The university learned last year that the property had previously been used as a burial ground. In response, the institution issued two sequences of field testing, which has recently conclusively confirmed the presence of graves.

Higher Education Grants or Gifts of Interest to African Americans

Higher Education Grants or Gifts of Interest to African Americans

Here is this week’s news of grants or gifts to historically Black colleges and universities or for programs of particular interest to African Americans in higher education.

Seven Black Scholars in the U.S. From Foreign Nations Have Been Awarded Rhodes Scholarships

Seven Black Scholars in the U.S. From Foreign Nations Have Been Awarded Rhodes Scholarships

There are 16 international Rhodes Scholars who are attending or have recently graduated from American colleges and universities. Out of the 16 international scholars at American educational institutions who have been awarded Rhodes Scholarships, seven are Black.

Black Teens See a Lot of Risky Content Online, But Few Post About It

Black Teens See a Lot of Risky Content Online, But Few Post About It

A study led by researchers from the University of Pennsylvania, has found that Black and Hispanic teens observe a great deal of references to violent and risky behavior on social media. But fewer than one-fifth said they personally had posted such content.

Danielle Laraque-Arena Named Scholar-in-Residence at New York Academy of Medicine

Danielle Laraque-Arena Named Scholar-in-Residence at New York Academy of Medicine

Most recently, Dr. Laraque-Arena served as President and Health System CEO of the State University of New York Upstate Medical University. She has held academic appointments at the University of Pennsylvania, Columbia University, Mount Sinai School of Medicine, New York University School of Medicine, and the Albert Einstein College of Medicine.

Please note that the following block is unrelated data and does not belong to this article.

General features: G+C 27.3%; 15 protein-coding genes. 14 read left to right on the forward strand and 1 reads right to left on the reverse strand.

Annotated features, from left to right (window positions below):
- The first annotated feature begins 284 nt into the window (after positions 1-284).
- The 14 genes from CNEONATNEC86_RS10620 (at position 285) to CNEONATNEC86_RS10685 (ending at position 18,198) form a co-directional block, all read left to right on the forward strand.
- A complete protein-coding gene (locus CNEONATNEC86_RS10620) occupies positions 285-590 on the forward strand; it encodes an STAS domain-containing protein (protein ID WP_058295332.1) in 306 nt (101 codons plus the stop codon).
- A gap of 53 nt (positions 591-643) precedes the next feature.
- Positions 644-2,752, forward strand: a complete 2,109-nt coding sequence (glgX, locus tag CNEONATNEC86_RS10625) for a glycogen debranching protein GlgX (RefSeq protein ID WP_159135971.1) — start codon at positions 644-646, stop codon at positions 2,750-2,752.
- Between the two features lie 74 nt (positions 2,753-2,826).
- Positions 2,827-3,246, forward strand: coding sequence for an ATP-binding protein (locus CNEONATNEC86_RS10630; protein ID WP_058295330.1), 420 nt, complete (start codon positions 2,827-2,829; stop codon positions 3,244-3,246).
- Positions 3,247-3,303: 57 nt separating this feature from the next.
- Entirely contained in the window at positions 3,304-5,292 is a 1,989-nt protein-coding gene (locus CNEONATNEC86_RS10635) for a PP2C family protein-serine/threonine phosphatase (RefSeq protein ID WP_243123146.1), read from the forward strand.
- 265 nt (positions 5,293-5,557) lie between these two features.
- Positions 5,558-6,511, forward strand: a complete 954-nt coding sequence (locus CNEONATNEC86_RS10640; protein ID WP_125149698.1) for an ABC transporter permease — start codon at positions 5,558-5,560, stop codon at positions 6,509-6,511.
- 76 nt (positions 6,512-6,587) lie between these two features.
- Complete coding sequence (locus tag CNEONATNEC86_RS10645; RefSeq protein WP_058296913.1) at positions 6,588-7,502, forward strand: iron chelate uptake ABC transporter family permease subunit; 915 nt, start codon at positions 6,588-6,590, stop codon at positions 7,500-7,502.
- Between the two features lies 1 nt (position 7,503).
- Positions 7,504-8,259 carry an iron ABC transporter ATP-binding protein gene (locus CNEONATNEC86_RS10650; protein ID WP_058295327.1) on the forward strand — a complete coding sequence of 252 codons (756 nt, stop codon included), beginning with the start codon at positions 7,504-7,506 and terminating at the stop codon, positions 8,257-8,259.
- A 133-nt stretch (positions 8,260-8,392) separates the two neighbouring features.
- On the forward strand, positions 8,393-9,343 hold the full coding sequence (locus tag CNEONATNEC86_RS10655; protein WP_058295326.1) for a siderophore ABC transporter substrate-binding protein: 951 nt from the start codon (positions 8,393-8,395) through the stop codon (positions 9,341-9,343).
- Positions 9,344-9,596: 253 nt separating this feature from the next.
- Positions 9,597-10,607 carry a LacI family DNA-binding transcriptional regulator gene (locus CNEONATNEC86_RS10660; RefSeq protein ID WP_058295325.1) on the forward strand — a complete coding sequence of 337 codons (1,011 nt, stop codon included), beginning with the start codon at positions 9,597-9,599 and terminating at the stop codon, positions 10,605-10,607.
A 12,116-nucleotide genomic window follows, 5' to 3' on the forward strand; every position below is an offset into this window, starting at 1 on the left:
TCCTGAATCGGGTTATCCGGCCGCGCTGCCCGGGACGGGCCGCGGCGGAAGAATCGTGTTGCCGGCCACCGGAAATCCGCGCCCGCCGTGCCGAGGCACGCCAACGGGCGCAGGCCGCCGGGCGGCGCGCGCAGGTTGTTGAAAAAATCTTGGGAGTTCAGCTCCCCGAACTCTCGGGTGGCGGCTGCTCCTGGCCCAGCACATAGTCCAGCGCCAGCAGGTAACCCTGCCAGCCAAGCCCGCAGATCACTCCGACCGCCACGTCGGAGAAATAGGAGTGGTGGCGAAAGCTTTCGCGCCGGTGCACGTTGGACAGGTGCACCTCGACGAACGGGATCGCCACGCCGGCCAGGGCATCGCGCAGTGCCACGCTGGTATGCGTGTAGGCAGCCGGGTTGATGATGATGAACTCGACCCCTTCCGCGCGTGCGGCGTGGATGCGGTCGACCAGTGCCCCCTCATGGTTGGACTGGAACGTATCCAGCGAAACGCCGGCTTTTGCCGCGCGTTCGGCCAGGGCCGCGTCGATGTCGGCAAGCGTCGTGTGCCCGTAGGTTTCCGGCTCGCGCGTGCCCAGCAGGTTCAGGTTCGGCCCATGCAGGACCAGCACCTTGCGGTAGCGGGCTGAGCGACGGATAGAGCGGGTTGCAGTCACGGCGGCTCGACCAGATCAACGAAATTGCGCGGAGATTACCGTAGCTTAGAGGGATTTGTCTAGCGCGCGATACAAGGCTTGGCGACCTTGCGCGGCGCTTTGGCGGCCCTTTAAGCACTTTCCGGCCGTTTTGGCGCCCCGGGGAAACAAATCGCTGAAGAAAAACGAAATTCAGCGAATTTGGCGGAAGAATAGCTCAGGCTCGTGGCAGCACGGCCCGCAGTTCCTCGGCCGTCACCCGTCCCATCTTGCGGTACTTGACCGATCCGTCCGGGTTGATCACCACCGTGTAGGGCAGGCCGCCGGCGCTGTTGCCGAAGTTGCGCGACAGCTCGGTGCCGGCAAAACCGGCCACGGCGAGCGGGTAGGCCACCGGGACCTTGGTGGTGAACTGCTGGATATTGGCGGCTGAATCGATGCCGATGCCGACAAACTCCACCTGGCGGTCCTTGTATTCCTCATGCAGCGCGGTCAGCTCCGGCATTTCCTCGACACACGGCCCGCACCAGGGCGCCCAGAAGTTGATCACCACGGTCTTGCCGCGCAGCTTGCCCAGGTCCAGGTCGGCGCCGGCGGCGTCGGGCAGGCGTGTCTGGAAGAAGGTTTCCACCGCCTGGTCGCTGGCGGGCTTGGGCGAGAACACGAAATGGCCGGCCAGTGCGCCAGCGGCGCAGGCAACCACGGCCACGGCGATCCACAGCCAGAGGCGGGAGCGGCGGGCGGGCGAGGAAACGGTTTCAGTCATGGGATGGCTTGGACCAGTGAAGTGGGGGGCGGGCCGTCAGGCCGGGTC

Kimberly Mutcherson Is the First African-American Law Dean at Rutgers University in New Jersey

Kimberly Mutcherson Is the First African-American Law Dean at Rutgers University in New Jersey

Kimberly Mutcherson has been named co-dean of the Rutgers Law School in Camden. Her appointment makes her the first woman, the first African American, and the first LGBT law dean at Rutgers University.

Rutgers University to Launch the Samuel D. Proctor Institute for Leadership, Equity, and Justice

Rutgers University to Launch the Samuel D. Proctor Institute for Leadership, Equity, and Justice

Samuel DeWitt Proctor was a Rutgers faculty member for 15 years. He served as the first Martin Luther King Jr. Chair and visiting professor in the Department of Africana Studies. Proctor was the first Black faculty member at Rutgers to have an endowed professorship named in his honor.

Report Finds Persisting Racial Shortfall in the Public School Workforce

Report Finds Persisting Racial Shortfall in the Public School Workforce

In the 2015-2016 academic year, 19.9 percent of public elementary and secondary teachers were minorities, but 51 percent of all public school students were members of racial or ethnic minority groups.

Three African Americans Named Rhodes Scholars

Three African Americans Named Rhodes Scholars

A year ago, 10 African-Americans were among the 32 winners of Rhodes Scholarships for Americans. This was the most ever elected in a single U.S. Rhodes class. This year, there are three African Americans among the 32 Rhodes Scholars.

Danielle Laraque-Arena Will Step Down As President of the Upstate Medical University

Danielle Laraque-Arena Will Step Down As President of the Upstate Medical University

Danielle Laraque-Arena, the first woman president of the Upstate Medical University in Syracuse, New York, has announced she is stepping down, effective at the end of this semester. She will return to a full-time faculty position in June 2019.

Northeastern University Team Digs Into Jim Crow-Era Cold Case Murders

Northeastern University Team Digs Into Jim Crow-Era Cold Case Murders

All six victims were murdered by White men who were later not prosecuted for their crimes. Three of the Black men were killed by police officers.

University of Pennsylvania Research Uncovers Its Early Ties to Slavery

University of Pennsylvania Research Uncovers Its Early Ties to Slavery

Research has shown that no fewer than 75 of the university’s early trustees owned at least one enslaved person. The labor of enslaved people was used to support and care for Penn faculty and students.

Racial Stereotypes Influence Teacher Perceptions of Parental Involvement in Children's Education

Racial Stereotypes Influence Teacher Perceptions of Parental Involvement in Children’s Education

A new study finds that school teachers believe that mothers and fathers of immigrant or minority students are less involved in their children’s education. The authors believe that such perspectives hamper the academic trajectory of those students.